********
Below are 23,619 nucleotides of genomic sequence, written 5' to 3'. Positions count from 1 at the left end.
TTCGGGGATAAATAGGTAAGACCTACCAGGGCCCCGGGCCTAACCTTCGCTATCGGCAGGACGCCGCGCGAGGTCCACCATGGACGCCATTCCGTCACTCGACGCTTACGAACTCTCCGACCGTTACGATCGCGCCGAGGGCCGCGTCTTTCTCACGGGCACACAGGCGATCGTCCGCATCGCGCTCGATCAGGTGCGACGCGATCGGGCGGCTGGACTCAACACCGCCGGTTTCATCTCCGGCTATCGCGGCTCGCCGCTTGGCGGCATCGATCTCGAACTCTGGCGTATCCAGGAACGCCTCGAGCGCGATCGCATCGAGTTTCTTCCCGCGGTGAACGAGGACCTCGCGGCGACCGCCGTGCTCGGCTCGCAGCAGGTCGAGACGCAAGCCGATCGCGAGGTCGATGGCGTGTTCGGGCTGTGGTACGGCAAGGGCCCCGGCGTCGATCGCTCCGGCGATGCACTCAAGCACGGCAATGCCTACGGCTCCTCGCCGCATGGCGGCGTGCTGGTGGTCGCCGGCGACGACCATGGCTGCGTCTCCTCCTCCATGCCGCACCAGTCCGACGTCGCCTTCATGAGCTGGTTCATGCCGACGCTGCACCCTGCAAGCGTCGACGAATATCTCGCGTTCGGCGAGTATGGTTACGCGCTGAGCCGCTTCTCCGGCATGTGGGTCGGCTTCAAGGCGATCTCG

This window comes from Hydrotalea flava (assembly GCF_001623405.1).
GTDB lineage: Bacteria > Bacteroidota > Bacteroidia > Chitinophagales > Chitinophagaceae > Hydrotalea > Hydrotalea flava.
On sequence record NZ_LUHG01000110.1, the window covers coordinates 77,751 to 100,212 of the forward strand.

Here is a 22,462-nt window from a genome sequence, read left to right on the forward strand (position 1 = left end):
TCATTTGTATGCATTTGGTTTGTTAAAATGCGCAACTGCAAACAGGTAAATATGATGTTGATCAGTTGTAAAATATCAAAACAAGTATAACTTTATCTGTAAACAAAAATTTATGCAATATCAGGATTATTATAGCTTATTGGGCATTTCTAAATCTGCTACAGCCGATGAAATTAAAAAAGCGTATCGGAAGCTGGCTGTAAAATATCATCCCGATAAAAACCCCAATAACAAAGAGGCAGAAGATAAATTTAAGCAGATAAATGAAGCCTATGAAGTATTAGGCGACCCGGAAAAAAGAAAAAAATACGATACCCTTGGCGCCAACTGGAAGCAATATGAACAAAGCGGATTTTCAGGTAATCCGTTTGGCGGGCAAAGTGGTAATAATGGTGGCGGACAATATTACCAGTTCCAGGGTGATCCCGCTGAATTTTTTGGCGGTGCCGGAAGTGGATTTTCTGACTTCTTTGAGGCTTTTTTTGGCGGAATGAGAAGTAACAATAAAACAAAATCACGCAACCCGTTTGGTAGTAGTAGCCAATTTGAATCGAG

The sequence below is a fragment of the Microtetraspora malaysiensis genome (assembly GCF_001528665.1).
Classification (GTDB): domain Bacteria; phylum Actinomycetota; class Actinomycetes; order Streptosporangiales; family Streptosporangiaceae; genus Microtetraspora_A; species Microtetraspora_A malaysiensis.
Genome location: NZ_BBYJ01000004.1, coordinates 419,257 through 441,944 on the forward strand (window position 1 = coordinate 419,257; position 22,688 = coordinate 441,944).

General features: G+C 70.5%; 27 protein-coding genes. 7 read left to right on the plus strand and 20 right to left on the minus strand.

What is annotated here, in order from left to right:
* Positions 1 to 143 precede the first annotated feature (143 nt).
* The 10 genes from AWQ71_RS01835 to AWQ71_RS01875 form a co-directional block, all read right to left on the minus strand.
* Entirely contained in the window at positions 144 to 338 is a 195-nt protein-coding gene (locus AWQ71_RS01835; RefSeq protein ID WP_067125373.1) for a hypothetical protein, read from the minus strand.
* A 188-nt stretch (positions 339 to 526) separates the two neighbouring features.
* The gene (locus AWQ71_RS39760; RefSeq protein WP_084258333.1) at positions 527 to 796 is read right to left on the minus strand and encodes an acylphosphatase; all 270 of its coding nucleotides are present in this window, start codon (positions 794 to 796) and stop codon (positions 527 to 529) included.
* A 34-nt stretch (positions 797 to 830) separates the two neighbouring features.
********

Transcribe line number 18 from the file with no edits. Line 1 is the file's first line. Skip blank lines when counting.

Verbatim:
* A 34-nt stretch (positions 797 to 830) separates the two neighbouring features.